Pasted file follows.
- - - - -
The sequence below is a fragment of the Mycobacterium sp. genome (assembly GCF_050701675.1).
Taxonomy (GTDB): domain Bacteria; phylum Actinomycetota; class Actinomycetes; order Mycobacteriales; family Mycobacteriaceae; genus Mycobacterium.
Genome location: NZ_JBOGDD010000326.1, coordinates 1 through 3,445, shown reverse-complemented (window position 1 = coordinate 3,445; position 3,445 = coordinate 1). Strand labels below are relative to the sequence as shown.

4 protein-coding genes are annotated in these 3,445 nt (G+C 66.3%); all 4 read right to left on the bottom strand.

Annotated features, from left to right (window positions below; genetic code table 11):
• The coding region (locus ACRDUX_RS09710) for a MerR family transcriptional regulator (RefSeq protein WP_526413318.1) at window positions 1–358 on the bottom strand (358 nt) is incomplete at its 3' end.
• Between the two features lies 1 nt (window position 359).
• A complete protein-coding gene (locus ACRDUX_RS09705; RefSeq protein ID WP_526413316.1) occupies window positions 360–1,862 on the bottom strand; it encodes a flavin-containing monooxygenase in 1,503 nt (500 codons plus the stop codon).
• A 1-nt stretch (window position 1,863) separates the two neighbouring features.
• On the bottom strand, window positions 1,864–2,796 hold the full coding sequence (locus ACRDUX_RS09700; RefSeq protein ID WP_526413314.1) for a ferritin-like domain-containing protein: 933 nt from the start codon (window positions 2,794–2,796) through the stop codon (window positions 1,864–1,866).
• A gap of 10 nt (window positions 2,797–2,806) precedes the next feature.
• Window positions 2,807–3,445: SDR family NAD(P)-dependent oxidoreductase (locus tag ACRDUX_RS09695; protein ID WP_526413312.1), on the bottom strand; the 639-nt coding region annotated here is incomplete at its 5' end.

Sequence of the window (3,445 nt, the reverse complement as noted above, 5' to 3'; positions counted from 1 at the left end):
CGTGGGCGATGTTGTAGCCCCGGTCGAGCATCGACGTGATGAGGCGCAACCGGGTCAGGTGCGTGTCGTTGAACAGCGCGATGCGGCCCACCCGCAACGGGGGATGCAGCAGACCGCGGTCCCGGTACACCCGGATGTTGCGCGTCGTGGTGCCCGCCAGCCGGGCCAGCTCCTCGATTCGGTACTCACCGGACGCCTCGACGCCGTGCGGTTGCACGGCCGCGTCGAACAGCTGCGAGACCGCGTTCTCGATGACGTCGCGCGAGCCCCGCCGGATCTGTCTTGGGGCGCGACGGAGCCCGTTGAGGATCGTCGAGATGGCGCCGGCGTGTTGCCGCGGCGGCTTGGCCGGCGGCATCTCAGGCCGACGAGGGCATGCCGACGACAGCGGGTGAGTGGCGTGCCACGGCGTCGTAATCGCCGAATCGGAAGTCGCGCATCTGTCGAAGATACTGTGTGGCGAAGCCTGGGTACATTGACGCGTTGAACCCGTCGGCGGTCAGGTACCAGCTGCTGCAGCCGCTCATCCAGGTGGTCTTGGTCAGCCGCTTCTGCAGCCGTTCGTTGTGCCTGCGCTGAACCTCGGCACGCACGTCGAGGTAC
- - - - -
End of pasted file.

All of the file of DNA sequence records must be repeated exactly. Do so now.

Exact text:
The sequence below is a fragment of the Mycobacterium sp. genome (assembly GCF_050701675.1).
Taxonomy (GTDB): domain Bacteria; phylum Actinomycetota; class Actinomycetes; order Mycobacteriales; family Mycobacteriaceae; genus Mycobacterium.
Genome location: NZ_JBOGDD010000326.1, coordinates 1 through 3,445, shown reverse-complemented (window position 1 = coordinate 3,445; position 3,445 = coordinate 1). Strand labels below are relative to the sequence as shown.

4 protein-coding genes are annotated in these 3,445 nt (G+C 66.3%); all 4 read right to left on the bottom strand.

Annotated features, from left to right (window positions below; genetic code table 11):
• The coding region (locus ACRDUX_RS09710) for a MerR family transcriptional regulator (RefSeq protein WP_526413318.1) at window positions 1–358 on the bottom strand (358 nt) is incomplete at its 3' end.
• Between the two features lies 1 nt (window position 359).
• A complete protein-coding gene (locus ACRDUX_RS09705; RefSeq protein ID WP_526413316.1) occupies window positions 360–1,862 on the bottom strand; it encodes a flavin-containing monooxygenase in 1,503 nt (500 codons plus the stop codon).
• A 1-nt stretch (window position 1,863) separates the two neighbouring features.
• On the bottom strand, window positions 1,864–2,796 hold the full coding sequence (locus ACRDUX_RS09700; RefSeq protein ID WP_526413314.1) for a ferritin-like domain-containing protein: 933 nt from the start codon (window positions 2,794–2,796) through the stop codon (window positions 1,864–1,866).
• A gap of 10 nt (window positions 2,797–2,806) precedes the next feature.
• Window positions 2,807–3,445: SDR family NAD(P)-dependent oxidoreductase (locus tag ACRDUX_RS09695; protein ID WP_526413312.1), on the bottom strand; the 639-nt coding region annotated here is incomplete at its 5' end.

Sequence of the window (3,445 nt, the reverse complement as noted above, 5' to 3'; positions counted from 1 at the left end):
CGTGGGCGATGTTGTAGCCCCGGTCGAGCATCGACGTGATGAGGCGCAACCGGGTCAGGTGCGTGTCGTTGAACAGCGCGATGCGGCCCACCCGCAACGGGGGATGCAGCAGACCGCGGTCCCGGTACACCCGGATGTTGCGCGTCGTGGTGCCCGCCAGCCGGGCCAGCTCCTCGATTCGGTACTCACCGGACGCCTCGACGCCGTGCGGTTGCACGGCCGCGTCGAACAGCTGCGAGACCGCGTTCTCGATGACGTCGCGCGAGCCCCGCCGGATCTGTCTTGGGGCGCGACGGAGCCCGTTGAGGATCGTCGAGATGGCGCCGGCGTGTTGCCGCGGCGGCTTGGCCGGCGGCATCTCAGGCCGACGAGGGCATGCCGACGACAGCGGGTGAGTGGCGTGCCACGGCGTCGTAATCGCCGAATCGGAAGTCGCGCATCTGTCGAAGATACTGTGTGGCGAAGCCTGGGTACATTGACGCGTTGAACCCGTCGGCGGTCAGGTACCAGCTGCTGCAGCCGCTCATCCAGGTGGTCTTGGTCAGCCGCTTCTGCAGCCGTTCGTTGTGCCTGCGCTGAACCTCGGCACGCACGTCGAGGTAC